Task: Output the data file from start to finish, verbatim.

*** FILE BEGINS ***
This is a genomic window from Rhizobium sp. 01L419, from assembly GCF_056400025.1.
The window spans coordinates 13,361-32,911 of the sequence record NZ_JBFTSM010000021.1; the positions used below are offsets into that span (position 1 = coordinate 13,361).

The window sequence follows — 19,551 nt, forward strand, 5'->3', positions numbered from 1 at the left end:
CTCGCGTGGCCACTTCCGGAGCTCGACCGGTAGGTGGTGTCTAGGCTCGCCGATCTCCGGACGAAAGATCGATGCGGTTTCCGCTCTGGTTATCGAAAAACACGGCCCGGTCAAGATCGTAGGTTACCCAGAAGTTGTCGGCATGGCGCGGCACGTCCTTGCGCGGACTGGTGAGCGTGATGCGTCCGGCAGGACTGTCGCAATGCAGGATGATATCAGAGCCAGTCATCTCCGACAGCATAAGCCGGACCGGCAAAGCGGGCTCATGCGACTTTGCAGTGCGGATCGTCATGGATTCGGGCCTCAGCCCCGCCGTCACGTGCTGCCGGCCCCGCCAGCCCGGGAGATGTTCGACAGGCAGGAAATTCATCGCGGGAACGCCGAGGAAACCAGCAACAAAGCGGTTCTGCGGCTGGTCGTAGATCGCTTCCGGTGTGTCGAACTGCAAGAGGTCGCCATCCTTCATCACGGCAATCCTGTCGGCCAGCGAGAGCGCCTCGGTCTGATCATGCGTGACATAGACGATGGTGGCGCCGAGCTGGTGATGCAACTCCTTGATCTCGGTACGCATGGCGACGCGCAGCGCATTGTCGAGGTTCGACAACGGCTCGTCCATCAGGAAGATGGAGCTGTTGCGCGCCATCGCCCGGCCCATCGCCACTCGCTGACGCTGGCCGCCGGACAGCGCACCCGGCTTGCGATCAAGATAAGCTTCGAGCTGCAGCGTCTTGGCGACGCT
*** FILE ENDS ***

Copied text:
This is a genomic window from Rhizobium sp. 01L419, from assembly GCF_056400025.1.
The window spans coordinates 13,361-32,911 of the sequence record NZ_JBFTSM010000021.1; the positions used below are offsets into that span (position 1 = coordinate 13,361).

The window sequence follows — 19,551 nt, forward strand, 5'->3', positions numbered from 1 at the left end:
CTCGCGTGGCCACTTCCGGAGCTCGACCGGTAGGTGGTGTCTAGGCTCGCCGATCTCCGGACGAAAGATCGATGCGGTTTCCGCTCTGGTTATCGAAAAACACGGCCCGGTCAAGATCGTAGGTTACCCAGAAGTTGTCGGCATGGCGCGGCACGTCCTTGCGCGGACTGGTGAGCGTGATGCGTCCGGCAGGACTGTCGCAATGCAGGATGATATCAGAGCCAGTCATCTCCGACAGCATAAGCCGGACCGGCAAAGCGGGCTCATGCGACTTTGCAGTGCGGATCGTCATGGATTCGGGCCTCAGCCCCGCCGTCACGTGCTGCCGGCCCCGCCAGCCCGGGAGATGTTCGACAGGCAGGAAATTCATCGCGGGAACGCCGAGGAAACCAGCAACAAAGCGGTTCTGCGGCTGGTCGTAGATCGCTTCCGGTGTGTCGAACTGCAAGAGGTCGCCATCCTTCATCACGGCAATCCTGTCGGCCAGCGAGAGCGCCTCGGTCTGATCATGCGTGACATAGACGATGGTGGCGCCGAGCTGGTGATGCAACTCCTTGATCTCGGTACGCATGGCGACGCGCAGCGCATTGTCGAGGTTCGACAACGGCTCGTCCATCAGGAAGATGGAGCTGTTGCGCGCCATCGCCCGGCCCATCGCCACTCGCTGACGCTGGCCGCCGGACAGCGCACCCGGCTTGCGATCAAGATAAGCTTCGAGCTGCAGCGTCTTGGCGACGCT